Tag Archives: Patent law

Average Joe SCOTUS: Thryv, Inc. v. Click-To-Call Technologies

So these Click-to-Call assholes sued these Thryv assholes for a patent infringement. Any company that spells a normal word in a weird way (Thryv instead of Thrive) deserves to lose just because they’re probably annoying fucks who think they’re edgy, IMO. But I digress.

Anyway, there’s this procedure within patent law called Inter Parties Review (IPR). Basically, where someone with a complaint about the patent, can ask the patent office (PTO) to review that shit.

However, there’s a rule within this that says, if you’ve been sued as infringing the patent, you can’t ask for an IPR more than a year after you’ve been sued. If you’ve never been sued for infringement however, you can ask for IPR to your heart’s content.

Well, despite the fact that C2C sued Thrive 12 years earlier, the 1 year time-bar was ruled as not relevant, because the case was dropped. So they basically argued that since the case was dropped, the one year time limit didn’t apply—it’s as if the suit never even happened.

But now that Thryv is asking for an IPR, C2C is like, “Woah, you assholes. It’s 12 years since we sued you mother fuckers, way longer than a fucking year. Take your IPR request and shove it squarely up your ass sideways.”

So now SCOTUS has to decide if a suit that is dropped happened or not basically. They’re also looking into whether the judicial branch even has the right to opine on execute decisions. Meaning that the Patent Office is directed by the Executive branch, and they get to make their own rules. So can a judge investigating an IPR ruling even have the authority to do that. Separation of powers and all.

In a 7-2 decision, SCOTUS was more impressed with Thryv’s argument. That it is a separation of powers thing, and that SCOTUS can’t overrule the president’s procedures for the patent office.

Hear oral arguments and/or read about the case and the opinions here.

Average Joe SCOTUS: Peter v. NantKwest

So this dude, Dr. Hans Klingemann was doing some work on immunotherapy, and discover what was termed natural killer cells, as an effective method for going after and killing cancer. So he worked with the company NantKwest to patent this shit.

Problem for Doc Lingemann, was this comes form the patient’s own blood, and not necessarily something Klingemann makes himself. So the Patent Office was all like, “You’re joking with this shit, right? Get the fuck out of here.” His Patent claim was denied as “obvious.” You don’t get to patent naturally occurring shit, and try to take credit for mother nature’s work.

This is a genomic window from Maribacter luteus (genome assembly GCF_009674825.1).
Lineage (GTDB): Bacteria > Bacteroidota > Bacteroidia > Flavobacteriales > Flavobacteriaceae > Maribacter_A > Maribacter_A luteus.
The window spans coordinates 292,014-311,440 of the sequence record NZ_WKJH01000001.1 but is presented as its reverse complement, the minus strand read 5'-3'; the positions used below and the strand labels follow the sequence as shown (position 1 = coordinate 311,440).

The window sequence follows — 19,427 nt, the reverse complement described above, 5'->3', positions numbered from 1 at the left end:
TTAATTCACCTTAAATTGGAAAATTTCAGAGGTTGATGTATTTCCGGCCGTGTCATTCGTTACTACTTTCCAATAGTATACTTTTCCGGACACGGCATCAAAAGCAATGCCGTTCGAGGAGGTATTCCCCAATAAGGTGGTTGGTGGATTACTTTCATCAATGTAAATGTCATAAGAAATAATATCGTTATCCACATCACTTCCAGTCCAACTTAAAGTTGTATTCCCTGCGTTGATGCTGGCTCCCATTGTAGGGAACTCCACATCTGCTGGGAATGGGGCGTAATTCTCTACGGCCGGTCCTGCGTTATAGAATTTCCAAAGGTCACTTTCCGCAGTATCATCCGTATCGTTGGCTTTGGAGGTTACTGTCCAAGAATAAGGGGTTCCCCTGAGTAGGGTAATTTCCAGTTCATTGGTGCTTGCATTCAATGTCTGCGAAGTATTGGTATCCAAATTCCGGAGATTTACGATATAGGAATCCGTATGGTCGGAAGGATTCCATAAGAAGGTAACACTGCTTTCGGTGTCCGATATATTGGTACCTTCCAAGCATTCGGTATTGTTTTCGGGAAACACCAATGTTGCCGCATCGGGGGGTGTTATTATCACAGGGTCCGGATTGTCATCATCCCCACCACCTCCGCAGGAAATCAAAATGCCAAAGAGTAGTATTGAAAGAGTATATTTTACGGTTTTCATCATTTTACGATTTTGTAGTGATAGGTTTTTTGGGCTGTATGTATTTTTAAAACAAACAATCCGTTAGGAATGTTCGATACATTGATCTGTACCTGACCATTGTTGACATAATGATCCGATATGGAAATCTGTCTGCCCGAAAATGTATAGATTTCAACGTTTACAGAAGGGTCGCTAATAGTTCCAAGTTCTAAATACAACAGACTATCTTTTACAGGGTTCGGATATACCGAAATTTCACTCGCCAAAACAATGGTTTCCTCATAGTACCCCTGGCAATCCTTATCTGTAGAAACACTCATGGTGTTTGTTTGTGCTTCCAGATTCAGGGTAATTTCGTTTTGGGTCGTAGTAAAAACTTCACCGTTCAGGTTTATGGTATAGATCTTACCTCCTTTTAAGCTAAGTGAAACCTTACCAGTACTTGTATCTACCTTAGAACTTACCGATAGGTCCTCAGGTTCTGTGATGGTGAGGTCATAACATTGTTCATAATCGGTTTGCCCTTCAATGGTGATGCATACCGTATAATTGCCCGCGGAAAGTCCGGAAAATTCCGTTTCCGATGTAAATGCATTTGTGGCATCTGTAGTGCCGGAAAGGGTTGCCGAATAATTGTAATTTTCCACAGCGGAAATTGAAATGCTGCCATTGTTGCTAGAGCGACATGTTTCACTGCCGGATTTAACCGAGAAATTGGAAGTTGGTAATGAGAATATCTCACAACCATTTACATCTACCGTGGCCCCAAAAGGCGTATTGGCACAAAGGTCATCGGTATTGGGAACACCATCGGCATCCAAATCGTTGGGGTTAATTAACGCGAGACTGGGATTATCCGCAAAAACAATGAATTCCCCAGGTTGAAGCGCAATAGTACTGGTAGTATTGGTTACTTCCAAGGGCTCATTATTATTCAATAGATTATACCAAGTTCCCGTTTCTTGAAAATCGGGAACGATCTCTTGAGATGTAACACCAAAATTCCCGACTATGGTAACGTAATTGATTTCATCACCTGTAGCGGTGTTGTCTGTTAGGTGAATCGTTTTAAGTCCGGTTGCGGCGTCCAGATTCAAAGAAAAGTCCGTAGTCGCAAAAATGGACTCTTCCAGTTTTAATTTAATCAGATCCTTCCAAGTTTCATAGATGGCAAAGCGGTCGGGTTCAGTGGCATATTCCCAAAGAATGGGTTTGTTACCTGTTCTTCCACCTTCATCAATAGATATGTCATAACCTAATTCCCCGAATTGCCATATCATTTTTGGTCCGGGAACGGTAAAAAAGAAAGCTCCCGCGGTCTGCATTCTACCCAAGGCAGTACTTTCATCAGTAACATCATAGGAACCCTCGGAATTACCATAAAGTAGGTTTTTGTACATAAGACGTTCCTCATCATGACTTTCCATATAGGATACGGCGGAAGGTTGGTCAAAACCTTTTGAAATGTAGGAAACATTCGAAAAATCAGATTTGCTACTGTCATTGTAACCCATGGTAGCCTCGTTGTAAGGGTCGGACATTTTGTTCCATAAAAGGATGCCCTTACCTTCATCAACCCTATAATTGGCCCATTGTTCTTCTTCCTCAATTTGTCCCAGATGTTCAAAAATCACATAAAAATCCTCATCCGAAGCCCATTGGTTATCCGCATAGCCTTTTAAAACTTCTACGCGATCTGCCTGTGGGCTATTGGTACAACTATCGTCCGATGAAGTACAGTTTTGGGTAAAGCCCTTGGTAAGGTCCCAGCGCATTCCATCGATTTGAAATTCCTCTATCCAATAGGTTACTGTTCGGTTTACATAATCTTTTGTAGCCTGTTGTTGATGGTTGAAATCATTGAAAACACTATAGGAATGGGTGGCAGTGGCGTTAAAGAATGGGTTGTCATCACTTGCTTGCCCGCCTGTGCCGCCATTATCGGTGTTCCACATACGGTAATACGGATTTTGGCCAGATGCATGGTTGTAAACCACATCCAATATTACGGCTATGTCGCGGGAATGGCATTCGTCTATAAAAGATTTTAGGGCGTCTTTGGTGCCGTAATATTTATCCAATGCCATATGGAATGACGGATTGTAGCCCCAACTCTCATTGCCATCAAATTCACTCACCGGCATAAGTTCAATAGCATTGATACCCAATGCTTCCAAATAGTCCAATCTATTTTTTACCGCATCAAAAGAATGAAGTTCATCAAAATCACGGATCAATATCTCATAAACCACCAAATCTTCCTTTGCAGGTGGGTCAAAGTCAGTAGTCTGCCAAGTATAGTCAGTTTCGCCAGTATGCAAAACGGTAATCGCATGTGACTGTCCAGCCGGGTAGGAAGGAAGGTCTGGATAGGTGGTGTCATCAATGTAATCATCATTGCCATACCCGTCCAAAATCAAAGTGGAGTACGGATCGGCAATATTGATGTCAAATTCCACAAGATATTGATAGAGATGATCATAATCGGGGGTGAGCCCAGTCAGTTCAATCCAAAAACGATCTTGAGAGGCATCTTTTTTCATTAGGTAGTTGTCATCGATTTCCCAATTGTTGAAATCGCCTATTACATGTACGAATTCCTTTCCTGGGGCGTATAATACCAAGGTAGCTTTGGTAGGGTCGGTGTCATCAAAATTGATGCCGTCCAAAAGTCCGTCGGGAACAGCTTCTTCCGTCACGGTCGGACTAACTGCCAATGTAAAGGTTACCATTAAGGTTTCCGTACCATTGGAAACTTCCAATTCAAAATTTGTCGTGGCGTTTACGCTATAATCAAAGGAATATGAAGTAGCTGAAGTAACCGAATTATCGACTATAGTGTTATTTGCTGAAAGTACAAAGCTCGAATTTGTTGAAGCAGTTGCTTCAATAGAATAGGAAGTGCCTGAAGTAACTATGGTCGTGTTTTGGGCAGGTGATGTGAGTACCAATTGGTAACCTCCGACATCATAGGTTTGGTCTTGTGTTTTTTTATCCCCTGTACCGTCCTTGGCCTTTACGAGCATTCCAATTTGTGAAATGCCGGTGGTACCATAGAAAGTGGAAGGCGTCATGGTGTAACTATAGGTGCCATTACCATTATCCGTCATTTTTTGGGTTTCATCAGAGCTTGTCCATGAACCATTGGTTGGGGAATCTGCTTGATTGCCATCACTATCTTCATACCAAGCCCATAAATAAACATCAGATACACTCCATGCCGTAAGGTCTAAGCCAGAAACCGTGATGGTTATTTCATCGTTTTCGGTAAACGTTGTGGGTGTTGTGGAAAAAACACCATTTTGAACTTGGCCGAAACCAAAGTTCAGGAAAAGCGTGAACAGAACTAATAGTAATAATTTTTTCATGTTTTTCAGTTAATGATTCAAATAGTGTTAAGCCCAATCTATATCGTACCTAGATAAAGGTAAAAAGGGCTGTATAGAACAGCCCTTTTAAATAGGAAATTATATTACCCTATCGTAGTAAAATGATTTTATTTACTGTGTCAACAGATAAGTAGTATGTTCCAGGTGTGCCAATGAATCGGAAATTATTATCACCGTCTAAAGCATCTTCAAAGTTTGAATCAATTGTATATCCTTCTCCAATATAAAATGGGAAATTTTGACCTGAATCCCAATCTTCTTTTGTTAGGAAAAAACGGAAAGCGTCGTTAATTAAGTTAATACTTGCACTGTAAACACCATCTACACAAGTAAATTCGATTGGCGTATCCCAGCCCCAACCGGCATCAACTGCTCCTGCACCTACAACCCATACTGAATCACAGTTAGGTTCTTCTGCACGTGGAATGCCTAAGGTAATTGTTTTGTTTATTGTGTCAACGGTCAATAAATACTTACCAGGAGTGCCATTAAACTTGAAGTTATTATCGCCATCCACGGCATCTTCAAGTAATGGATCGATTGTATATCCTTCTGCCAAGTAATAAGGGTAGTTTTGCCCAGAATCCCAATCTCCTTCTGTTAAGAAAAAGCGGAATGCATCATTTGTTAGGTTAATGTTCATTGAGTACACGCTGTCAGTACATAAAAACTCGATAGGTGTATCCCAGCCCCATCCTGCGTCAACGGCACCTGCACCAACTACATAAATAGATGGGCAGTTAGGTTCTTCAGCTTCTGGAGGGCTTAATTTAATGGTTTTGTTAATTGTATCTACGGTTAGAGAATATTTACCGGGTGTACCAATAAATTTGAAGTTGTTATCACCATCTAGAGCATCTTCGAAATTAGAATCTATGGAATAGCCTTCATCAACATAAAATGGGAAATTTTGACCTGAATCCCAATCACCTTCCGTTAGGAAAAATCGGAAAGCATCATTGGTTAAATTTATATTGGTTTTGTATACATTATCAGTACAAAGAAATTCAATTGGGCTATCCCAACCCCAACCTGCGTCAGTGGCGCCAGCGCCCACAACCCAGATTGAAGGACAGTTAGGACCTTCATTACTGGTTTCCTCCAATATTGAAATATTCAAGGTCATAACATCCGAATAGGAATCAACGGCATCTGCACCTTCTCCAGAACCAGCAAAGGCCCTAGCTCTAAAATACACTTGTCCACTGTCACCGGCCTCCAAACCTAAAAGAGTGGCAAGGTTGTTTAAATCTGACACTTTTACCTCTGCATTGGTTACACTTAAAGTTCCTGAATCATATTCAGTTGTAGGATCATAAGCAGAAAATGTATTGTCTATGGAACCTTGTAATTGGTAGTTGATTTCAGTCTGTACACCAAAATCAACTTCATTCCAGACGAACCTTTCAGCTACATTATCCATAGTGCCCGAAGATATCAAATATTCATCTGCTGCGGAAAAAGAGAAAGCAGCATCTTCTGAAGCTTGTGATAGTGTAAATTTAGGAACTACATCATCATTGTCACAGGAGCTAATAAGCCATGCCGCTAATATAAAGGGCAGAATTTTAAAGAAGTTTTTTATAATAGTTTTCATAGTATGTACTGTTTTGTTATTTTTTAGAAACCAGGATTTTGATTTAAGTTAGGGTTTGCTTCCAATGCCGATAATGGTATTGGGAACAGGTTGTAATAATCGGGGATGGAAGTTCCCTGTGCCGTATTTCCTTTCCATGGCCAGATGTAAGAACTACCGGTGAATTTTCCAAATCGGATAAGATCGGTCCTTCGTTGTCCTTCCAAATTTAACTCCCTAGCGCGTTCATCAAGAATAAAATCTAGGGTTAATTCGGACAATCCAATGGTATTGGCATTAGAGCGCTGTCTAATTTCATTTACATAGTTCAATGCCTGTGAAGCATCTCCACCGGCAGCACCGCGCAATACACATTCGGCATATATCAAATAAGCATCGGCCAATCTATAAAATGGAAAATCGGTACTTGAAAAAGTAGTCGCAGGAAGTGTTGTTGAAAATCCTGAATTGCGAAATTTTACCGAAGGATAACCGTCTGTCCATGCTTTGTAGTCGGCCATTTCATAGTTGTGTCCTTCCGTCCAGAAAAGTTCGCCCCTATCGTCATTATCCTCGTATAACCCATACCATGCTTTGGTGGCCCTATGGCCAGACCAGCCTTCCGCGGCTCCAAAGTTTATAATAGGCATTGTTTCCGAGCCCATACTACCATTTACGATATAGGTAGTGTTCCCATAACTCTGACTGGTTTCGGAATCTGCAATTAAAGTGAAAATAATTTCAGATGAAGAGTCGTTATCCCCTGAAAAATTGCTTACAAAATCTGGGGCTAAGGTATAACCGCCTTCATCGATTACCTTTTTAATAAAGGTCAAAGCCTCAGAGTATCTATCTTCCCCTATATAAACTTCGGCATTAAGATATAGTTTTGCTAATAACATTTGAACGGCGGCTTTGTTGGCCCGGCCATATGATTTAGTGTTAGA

Klingemann and NantKwest were persistent fucks, because they appealed, and their dumb asses lost again. So then they appealed to the U.S. District course, and lost the fuck yet again.

You’d think this would be over, but no.

You see, the Patent Office had to pay motherfuckers to justify their position through all these hearings and appeals, and so the USPTO was like, “You cost us $113,000 you motherfucker. We want our money back for you wasting our time.”

According to 35 U.S.C. § 145, “[a]ll the expenses of the proceedings” of these hearings are recoverable by the PTO if they win their judgement. But a district court was like, “Seriously, PTO? It’s bad enough you denied this guy his patent, you want him to pay your legal fees, too? Come on with this bullshit. In this country, you pay your attorneys, and I pay mine. That’s how it fucking works. Now piss off. Your recoverable expenses are paying for expert witnesses and shit, nothing more.” Judgement for NantKwest.

But now the PTO are the persistent fucks, because they’re like, “Fuck you, you lower court motherfuckers, we’re going to SCOTUS. We want our fucking money.”

So, here were are at SCOTUS to determine if the 35 U.S.C. § 145, “[a]ll the expenses of the proceedings” statement trumps all the legal precedent in U.S. history and considers legal fees are part of the expenses or not.

SCOTUS unanimously ruled in favor Nantkwest, telling the USPTO to go fuck themselves. You pay your legal fees, and they pay theirs. Nuff said.